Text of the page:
The alt-rock pioneers show us the killer screen-printed Mesa/Boogies and piles of pedals they use to dish out both ethereal and rough-and-tumble tones.
The bassist runs his signal into a Mesa/Boogie Subway DI, sending the clean bass signal to FOH post EQ and post gain. Curley feels the 4001 signal off the pickup is harsh going straight into a standard DI. A TC Electronic PolyTune 2 runs between the bass and the DI so the FOH and amp signals are muted during tuning. After the DI, the signal hits an Electro-Harmonix POG2 for low octave stuff on “Toy Automatic,” “Matamoros,” and “Crazy.” Next in line is a Sub Buzz by Union Tube & Transistor. Next up is a Keeley Compressor Pro, which is capable of subtle compression at low ratios with great control over the attack and release. Curley says “It’s like having an 1176 on my pedalboard.” After that is the Wampler Pedals Low Blow, the heavy fuzz pedal used on “Copernicus.”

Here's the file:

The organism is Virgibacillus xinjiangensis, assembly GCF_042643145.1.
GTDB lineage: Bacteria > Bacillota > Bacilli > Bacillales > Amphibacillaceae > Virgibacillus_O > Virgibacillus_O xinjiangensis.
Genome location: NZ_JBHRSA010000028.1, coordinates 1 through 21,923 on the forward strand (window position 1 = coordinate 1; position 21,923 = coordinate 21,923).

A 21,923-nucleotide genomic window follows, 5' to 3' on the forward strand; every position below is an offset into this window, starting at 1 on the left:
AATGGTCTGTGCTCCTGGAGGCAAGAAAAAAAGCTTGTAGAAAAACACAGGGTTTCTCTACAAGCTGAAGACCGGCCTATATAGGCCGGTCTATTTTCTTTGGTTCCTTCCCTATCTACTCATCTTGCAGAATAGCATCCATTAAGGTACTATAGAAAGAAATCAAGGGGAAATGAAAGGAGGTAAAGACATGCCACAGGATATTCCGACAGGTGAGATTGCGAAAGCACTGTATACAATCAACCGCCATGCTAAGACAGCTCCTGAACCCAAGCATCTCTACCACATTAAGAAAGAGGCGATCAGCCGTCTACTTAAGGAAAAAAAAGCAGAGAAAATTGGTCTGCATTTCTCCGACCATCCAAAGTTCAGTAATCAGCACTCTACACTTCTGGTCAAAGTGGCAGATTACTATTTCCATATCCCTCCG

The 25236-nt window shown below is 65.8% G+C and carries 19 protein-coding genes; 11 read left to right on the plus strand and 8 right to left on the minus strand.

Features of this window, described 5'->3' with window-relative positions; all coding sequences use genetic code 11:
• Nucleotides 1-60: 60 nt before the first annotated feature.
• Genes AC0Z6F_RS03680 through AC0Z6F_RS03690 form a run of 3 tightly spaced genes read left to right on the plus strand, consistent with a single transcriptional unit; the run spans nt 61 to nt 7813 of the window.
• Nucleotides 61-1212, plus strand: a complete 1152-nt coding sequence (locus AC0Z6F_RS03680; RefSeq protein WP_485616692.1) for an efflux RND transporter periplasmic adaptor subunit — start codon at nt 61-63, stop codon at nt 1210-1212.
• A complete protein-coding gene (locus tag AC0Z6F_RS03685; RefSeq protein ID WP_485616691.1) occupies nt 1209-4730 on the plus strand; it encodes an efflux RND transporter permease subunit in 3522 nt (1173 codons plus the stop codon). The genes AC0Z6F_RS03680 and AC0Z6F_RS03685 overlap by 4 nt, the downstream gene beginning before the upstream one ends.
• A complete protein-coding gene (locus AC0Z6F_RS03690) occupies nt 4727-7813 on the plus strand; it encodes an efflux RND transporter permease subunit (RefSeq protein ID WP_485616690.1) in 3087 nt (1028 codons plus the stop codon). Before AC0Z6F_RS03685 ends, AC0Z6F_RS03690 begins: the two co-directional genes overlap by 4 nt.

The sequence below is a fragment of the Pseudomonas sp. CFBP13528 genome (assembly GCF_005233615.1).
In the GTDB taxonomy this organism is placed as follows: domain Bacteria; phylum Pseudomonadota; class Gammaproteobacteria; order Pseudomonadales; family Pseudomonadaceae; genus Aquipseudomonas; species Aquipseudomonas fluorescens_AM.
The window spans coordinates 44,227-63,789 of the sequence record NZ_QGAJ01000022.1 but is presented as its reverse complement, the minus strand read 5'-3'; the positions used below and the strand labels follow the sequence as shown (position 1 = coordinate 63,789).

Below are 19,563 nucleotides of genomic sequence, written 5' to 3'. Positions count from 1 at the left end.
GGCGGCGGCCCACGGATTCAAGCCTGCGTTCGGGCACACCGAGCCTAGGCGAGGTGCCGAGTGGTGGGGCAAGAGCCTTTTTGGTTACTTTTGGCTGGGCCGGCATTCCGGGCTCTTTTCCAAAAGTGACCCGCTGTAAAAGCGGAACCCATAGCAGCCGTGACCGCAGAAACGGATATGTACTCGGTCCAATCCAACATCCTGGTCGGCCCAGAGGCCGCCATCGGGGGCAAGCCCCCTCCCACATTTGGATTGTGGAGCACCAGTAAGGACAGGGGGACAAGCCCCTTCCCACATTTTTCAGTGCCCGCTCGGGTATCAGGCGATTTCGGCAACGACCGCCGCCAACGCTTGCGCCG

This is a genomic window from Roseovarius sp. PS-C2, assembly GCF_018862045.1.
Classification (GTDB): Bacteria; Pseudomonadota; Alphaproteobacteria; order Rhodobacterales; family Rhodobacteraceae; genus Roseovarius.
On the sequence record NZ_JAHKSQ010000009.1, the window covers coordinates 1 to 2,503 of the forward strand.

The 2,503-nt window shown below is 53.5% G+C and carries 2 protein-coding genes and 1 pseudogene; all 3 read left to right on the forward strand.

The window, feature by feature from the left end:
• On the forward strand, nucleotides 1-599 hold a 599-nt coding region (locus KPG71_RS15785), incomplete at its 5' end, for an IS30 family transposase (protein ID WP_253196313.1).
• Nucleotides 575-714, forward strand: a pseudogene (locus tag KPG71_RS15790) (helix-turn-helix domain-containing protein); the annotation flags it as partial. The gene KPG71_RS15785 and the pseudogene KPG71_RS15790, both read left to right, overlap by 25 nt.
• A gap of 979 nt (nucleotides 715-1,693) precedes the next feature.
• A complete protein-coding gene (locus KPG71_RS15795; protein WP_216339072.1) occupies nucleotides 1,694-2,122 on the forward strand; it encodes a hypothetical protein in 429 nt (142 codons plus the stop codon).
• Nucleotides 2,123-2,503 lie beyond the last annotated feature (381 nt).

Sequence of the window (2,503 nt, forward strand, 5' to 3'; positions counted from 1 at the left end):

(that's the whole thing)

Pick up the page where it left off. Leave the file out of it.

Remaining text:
Last in the chain is the Keeley Bassist Limiter which usually doesn’t come into play unless Curley is really hammering the bass. The limiter also serves an overall gain control for the pedalboard. The net effect is that Curley’s tone can sound a lot louder without being that much louder, which keeps the FOH engineer and rest of the band happy. A DigiTech JamMan stereo pedal is used to store and trigger loops on the songs where Curley needs them. One side of the stereo image has the loop for FOH and monitors. The other side has drummer Patrick Keeler’s headphone loop that also has a click track.
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